Largest haul of weapons unearthed from archaeological site in Adam

(Source: Ministry of Heritage and Culture)

Muscat - 

In the largest haul of historical weapons from a site in Oman, archaeologists have unearthed more than 3,000 arrowheads, apart from bronze snake models and other artefacts from Mudhmar site in Adam.

The current excavation is part of the exploration that began in 2007 by French archaeological mission in coordination with the Ministry of Heritage and Culture (MHC).

The exceptional collection of bronze weapons from Iron Age II (900-600 BC) uncovered from the site provides new information about weaponry during the Iron Age in the eastern Arabian Peninsula and about social practices at the time.

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Speaking to Muscat Daily , a senior ministry official said, “This is the largest collection of weapons from any historical site in Oman. The bronze snakes hint at the ritual or social practices at the time.”

The site, known as Mudhmar East, consists of two main buildings and several additional facilities. It is located at the foot of Jebel Mudhmar, near one of the largest valleys in Oman and at a strategic crossing of several trade routes.

With a length of 15m, the larger of the two buildings is located on the slope of Jebel Mudhmar and is made of cut sandstone blocks and earthen bricks. It is in this building, in a small, apparently a religious complex, that the team unearthed the collection of bronze weapons.

“Dating from Iron Age II (900-600 BC), these objects appear to have fallen off furniture or shelves. Alternatively, they may have hung on the walls of the room,” according to the French team.

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In the 2016 excavation, the French team had found two remarkable collection of objects. The first one consisted of two small quivers entirely made of bronze, including the six arrows contained in each of them. “Given their size (35cm), these were small-scale models imitating the original objects made of perishable materials (leather), which are not usually found in archaeological excavations. The fact that they are made of metal implies that they were non-functional. Quivers of these kind have never been found in the Arabian Peninsula, and are extremely rare elsewhere,” the archaeologist mentioned in a paper.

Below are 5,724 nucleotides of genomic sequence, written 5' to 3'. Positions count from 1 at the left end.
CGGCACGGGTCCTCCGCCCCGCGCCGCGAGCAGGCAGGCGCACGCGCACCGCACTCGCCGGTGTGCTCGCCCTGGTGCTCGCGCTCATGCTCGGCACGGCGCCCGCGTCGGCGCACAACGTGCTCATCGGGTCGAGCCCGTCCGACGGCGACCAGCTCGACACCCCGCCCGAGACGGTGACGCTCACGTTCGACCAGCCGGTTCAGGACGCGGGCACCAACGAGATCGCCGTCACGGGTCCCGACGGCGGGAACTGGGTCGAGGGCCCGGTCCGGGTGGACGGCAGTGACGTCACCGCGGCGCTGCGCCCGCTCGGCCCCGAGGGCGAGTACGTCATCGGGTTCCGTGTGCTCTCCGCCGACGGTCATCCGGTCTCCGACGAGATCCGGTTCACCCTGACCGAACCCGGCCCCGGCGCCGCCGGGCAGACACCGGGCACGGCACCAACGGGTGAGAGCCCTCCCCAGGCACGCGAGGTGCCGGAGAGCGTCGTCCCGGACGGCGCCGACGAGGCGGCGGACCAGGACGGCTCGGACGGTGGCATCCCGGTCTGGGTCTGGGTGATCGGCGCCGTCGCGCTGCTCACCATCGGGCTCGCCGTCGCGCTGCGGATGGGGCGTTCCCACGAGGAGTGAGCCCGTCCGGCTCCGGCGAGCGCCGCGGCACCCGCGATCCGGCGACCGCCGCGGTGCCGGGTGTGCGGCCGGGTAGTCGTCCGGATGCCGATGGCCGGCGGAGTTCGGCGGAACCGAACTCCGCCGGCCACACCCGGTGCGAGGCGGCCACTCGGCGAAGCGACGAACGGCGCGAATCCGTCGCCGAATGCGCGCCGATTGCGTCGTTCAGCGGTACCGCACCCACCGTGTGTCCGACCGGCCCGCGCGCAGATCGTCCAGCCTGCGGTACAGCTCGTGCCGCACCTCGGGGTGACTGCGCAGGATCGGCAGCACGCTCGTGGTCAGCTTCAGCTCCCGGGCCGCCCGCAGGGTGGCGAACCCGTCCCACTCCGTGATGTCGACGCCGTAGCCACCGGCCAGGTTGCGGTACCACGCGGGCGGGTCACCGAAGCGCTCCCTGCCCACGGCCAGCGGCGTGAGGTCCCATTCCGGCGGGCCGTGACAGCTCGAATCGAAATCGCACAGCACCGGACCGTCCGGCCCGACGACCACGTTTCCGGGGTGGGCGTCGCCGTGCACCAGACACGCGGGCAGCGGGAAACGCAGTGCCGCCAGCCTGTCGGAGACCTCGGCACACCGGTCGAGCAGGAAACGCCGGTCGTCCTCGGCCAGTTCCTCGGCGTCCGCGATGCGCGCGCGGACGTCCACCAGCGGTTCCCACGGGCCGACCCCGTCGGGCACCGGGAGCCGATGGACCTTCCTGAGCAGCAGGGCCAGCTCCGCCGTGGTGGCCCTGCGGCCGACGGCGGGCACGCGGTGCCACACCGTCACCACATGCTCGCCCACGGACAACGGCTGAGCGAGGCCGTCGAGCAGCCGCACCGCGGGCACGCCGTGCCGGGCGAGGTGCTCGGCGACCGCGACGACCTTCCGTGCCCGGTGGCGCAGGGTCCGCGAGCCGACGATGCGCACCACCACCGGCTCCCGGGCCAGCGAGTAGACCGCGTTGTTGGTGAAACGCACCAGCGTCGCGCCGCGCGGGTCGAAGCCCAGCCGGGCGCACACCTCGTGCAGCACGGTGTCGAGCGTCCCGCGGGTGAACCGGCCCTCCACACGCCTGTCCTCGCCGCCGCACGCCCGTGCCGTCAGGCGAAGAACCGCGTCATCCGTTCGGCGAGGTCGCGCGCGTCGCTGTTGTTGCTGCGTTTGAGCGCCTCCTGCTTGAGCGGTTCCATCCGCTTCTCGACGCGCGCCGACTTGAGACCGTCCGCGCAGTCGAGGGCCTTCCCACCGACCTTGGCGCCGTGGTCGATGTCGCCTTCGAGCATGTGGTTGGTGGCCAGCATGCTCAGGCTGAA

The second group comprised metal weapons, which were mostly non-utilitarian, given their slightly reduced size, material and/or unfinished state. They consist of five battle axes, five daggers with crescent-shaped pommels (characteristic of Iron Age II), around 50 arrowheads and five complete bows. The bows are made up of a flat, curved bowstave bent at both ends, connected by a string made of bronze.

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The size of the bows (70cm on an average) and the material used shows that they were imitations of bows made of perishable materials (wood and tendons).

“Objects of these type have never been found before: Bows made of metal were totally unknown in the Arabian Peninsula and the Middle East until now,” stated the study.

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